We live in the world, where application performance matters. In order to fully utilise the whole potential of modern parallel high-performance architectures and achieve the maximum possible performance software must be parallel as well. At the present day program parallelisation is done in a several different ways: manual, automatic and all the possible combinations and mixtures of the two.
Being quite effective overall, these approaches have their inherent limitations and restrictions. While manual parallelisation requires a wide range of skills and expertise from a programmer, automatic parallelisation has to be conservative and does not exploit all available parallelisation opportunities.
In this talk I will speak about a step towards supplementing the available spectrum of software parallelisation approaches with a new machine learning assisted one.
Training fast and reliable English-Chinese NMT models for large-scale e-commerce usage
The machine translation is a key aspect of modern e-commerce. During my internship at Ebay last year, I’ve been responsible for deploying models for large scale online usage adapted for translation of titles, queries and descriptions from English to Chinese. In this presentation, I will show you the progress of this task, challenges and results, while focusing on both high quality as well as very fast inference.
|No speaker. Meet to chat
Towards Mapping Lift to Deep Neural Network Accelerators
Deep Neural Network (DNN) accelerators enjoy a rise in popularity due to the ubiquity of DNN applications. Devices to accelerate DNNs -- CPUs, GPUs, ASICs, FPGAs -- vary significantly and pose an increasingly difficult challenge to extract performance from them. Approaches proposed to address this problem lack in either portability or extensibility.
Lift is a novel approach that produces performance-portable GPU and CPU code for linear algebra, sparse matrix and stencil computations. Lift uses rewrite rules to detect and transform patterns for parallelism, memory configuration and instruction set of the target hardware. In this talk, I present preliminary work in applying Lift to the generation of optimised code for DNN accelerators by mapping expressions to coarse-grained ISA primitives. Making a case for extensibility of Lift, I discuss the additions to the IR, type system, code generation and rewrite rules.
|No lunch - Industrial Engagement Event week
ProtoGen: Automatically Generating Directory Cache Coherence Protocols from Atomic Specifications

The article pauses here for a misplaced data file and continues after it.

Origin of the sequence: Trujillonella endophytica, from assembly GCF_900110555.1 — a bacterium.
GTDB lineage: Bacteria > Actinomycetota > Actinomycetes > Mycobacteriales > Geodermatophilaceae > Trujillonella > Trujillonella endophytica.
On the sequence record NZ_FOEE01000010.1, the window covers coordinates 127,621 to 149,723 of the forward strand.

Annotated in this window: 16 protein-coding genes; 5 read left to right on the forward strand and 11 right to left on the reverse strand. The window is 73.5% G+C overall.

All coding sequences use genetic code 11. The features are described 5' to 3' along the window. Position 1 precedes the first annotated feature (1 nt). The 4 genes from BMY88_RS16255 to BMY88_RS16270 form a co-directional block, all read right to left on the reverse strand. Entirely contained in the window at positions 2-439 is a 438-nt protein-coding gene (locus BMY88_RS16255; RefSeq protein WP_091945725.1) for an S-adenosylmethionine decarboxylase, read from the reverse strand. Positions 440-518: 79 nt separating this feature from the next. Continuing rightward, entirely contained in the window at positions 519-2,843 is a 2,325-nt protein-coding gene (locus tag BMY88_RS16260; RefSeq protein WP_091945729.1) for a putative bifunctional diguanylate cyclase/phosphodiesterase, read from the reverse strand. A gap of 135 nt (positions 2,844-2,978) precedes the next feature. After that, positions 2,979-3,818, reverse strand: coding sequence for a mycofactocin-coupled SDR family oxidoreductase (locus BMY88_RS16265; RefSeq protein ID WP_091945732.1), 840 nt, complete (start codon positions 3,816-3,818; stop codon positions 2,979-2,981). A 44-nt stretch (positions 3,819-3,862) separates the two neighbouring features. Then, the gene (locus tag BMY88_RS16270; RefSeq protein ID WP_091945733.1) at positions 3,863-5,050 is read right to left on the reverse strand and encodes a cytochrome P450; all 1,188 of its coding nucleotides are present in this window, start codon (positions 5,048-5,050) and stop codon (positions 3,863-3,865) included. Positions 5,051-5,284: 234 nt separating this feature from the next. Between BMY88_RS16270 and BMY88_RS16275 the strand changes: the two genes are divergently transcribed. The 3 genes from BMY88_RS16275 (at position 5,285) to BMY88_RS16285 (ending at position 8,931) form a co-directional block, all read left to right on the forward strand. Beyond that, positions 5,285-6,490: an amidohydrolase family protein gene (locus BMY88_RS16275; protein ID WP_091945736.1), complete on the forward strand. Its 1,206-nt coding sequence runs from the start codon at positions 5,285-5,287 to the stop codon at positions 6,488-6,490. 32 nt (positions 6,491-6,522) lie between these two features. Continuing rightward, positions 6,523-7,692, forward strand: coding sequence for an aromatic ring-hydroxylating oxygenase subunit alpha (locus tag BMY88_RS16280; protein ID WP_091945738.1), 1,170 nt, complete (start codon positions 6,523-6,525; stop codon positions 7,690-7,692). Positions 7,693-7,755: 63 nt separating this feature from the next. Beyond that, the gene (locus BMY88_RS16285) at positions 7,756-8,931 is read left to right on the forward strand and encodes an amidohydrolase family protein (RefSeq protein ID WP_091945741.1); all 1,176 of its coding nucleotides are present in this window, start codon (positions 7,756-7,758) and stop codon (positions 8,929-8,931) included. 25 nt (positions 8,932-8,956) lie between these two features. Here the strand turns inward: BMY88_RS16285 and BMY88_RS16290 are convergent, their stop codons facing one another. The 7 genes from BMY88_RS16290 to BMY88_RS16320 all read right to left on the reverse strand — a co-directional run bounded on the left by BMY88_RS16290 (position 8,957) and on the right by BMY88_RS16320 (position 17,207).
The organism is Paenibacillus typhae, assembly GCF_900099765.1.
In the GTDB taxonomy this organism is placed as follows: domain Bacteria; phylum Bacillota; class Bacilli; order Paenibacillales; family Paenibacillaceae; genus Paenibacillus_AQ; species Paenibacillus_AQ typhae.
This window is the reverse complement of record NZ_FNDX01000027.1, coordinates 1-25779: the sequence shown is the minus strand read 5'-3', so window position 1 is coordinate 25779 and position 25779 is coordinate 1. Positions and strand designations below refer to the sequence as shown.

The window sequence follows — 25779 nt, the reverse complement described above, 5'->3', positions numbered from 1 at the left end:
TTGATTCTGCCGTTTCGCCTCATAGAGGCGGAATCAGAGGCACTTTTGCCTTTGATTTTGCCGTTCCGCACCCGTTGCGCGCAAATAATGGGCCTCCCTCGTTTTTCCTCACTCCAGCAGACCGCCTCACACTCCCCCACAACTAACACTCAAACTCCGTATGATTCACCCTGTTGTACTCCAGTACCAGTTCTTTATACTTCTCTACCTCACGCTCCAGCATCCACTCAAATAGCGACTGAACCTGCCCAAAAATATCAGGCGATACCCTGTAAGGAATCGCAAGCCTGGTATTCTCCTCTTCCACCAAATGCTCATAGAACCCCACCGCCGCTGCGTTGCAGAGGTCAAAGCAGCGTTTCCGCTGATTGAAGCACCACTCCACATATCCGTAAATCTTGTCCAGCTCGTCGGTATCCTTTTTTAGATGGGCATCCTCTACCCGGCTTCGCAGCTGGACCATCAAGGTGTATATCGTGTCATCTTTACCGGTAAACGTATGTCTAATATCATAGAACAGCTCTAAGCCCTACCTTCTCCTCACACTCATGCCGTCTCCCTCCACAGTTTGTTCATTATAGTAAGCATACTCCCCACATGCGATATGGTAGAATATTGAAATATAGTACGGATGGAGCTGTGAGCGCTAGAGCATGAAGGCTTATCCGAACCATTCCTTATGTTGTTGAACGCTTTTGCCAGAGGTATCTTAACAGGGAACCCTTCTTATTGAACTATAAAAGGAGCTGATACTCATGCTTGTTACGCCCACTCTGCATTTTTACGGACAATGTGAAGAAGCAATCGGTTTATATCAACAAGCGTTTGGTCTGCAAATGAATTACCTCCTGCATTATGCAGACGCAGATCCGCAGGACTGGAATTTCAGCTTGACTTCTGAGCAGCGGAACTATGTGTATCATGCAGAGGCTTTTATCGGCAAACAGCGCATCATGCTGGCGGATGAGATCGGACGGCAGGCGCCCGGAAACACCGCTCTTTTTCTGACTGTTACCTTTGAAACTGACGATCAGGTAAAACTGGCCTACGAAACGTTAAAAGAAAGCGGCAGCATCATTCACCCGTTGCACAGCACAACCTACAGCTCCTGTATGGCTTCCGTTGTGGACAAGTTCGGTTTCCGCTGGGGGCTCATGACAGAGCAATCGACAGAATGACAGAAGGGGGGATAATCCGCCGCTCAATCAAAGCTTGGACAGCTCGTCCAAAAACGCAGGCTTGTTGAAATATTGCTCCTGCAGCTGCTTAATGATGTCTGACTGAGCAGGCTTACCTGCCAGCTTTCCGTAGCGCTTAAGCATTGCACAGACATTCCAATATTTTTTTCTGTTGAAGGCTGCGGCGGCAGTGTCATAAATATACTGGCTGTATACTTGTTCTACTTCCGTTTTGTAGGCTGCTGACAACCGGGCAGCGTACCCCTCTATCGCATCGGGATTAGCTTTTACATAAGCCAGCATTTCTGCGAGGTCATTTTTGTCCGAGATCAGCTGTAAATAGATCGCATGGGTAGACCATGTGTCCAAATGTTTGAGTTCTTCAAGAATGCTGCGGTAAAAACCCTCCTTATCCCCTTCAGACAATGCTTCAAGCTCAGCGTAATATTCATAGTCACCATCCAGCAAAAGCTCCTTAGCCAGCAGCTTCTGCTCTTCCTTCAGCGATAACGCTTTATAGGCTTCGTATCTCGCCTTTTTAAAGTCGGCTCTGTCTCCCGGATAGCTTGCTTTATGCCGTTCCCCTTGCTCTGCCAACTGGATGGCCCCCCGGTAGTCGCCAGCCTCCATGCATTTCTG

Non-atomicity of cache coherence transactions in modern multicore processors leads to messages interleaving with other conflicting cache coherence transactions. Hence, designing correct directory cache coherence protocols is a complex and difficult task architects face. ProtoGen is an automated tool that overcomes this design challenge. It takes the description of a directory cache coherence protocol with atomic transactions and generates the corresponding protocol for a multicore processor with non-atomic transactions. The output of ProtoGen are finite state machines for the cache and directory controllers, including all the transient states required to handle concurrent transactions.
Using ProtoGen, the complete MSI, MESI, and MOSI protocols have been generated based on their stable state protocol specifications. The correctness of the generated protocols for safety and deadlock freedom was verified by a model checker. By reducing the number of stalls and merging logically identical states, ProtoGen generates protocols that are identical or better than manually generated protocols.
Furthermore, to prove its generality, ProtoGen has been used to generate a non-atomic implementation of the relatively unconventional TSO-CC protocol.
Position-Dependent Arrays and Their Application for High Performance Code Generation
Data types in high-level programming languages capture semantic information about the program. Compilers for languages such as Accelerate, Futhark, Delite or Lift have shown how to exploit this information to produce high-performance code. While these approaches have the ability to handle multi-dimensional arrays, their type systems are currently limited to nested arrays of rectangular shapes.